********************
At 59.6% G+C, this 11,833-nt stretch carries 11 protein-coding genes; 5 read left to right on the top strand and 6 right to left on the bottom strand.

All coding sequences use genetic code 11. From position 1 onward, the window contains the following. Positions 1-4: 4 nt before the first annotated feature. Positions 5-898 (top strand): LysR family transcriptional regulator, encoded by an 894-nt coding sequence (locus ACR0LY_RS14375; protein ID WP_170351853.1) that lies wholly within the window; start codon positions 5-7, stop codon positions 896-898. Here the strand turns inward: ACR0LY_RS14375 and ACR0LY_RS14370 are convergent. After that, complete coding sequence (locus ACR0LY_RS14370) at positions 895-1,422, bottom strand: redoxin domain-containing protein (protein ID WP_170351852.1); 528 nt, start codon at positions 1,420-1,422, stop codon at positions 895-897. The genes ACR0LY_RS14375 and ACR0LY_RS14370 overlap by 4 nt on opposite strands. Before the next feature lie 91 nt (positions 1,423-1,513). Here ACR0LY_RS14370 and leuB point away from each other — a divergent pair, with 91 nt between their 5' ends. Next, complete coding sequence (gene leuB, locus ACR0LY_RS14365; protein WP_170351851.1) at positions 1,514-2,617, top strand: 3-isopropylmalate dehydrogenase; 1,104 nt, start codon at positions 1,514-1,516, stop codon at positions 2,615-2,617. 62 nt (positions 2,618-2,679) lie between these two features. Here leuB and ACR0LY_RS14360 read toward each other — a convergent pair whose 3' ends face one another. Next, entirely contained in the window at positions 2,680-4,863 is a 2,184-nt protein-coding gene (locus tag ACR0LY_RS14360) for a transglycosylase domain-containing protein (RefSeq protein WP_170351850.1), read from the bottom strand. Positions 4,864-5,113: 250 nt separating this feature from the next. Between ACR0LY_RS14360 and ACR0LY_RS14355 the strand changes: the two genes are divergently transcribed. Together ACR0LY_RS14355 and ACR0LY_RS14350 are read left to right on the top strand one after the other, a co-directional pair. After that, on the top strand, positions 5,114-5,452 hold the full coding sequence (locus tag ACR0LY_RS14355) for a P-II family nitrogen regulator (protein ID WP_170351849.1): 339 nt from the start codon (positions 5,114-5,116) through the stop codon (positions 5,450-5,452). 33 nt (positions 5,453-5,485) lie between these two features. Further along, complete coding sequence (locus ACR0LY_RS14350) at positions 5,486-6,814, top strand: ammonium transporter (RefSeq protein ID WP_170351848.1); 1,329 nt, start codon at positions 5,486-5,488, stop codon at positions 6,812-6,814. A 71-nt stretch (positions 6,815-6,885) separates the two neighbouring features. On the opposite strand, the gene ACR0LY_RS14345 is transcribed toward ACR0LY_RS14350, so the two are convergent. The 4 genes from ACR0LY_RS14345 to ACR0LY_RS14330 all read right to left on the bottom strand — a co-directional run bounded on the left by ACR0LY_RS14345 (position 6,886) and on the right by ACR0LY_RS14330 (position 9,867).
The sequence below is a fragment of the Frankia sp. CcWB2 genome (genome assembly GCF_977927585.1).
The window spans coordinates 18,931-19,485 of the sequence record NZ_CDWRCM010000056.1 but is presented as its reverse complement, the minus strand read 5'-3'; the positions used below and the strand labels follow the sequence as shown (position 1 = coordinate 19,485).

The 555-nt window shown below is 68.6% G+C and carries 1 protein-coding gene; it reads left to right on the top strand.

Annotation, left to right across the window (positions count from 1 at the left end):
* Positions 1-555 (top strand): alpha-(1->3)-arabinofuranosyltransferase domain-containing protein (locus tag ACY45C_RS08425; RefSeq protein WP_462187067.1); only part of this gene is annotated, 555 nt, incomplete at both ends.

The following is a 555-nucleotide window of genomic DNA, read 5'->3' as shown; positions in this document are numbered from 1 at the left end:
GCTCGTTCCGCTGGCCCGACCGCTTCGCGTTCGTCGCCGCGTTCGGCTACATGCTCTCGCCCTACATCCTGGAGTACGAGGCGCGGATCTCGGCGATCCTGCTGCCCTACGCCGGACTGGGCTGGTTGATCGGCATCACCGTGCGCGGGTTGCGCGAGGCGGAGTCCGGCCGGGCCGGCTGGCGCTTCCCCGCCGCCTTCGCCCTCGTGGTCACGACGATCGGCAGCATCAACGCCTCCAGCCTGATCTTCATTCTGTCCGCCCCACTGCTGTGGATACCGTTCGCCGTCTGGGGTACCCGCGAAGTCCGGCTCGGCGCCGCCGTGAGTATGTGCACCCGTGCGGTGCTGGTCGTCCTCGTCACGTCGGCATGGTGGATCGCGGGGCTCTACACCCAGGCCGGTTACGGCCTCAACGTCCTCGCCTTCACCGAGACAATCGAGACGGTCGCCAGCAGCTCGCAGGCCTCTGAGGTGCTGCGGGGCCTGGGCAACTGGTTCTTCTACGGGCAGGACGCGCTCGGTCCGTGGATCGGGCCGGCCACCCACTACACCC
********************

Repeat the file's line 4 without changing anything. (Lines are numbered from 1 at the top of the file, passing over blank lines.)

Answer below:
The window spans coordinates 18,931-19,485 of the sequence record NZ_CDWRCM010000056.1 but is presented as its reverse complement, the minus strand read 5'-3'; the positions used below and the strand labels follow the sequence as shown (position 1 = coordinate 19,485).